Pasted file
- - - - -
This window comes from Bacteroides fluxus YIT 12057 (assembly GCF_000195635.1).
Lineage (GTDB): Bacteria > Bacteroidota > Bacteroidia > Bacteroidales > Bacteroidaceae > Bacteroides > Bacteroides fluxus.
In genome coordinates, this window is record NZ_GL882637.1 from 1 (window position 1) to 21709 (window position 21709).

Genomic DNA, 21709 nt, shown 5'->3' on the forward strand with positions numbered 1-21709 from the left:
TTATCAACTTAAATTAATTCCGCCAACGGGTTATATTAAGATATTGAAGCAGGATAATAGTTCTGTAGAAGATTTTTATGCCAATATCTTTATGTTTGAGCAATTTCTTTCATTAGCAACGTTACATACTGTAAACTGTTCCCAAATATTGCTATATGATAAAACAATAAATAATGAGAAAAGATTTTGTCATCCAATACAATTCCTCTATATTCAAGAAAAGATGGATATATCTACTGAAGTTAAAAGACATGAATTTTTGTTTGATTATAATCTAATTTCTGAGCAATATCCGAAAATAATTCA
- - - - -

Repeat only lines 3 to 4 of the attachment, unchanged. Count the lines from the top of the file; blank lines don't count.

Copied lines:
In genome coordinates, this window is record NZ_GL882637.1 from 1 (window position 1) to 21709 (window position 21709).

Genomic DNA, 21709 nt, shown 5'->3' on the forward strand with positions numbered 1-21709 from the left: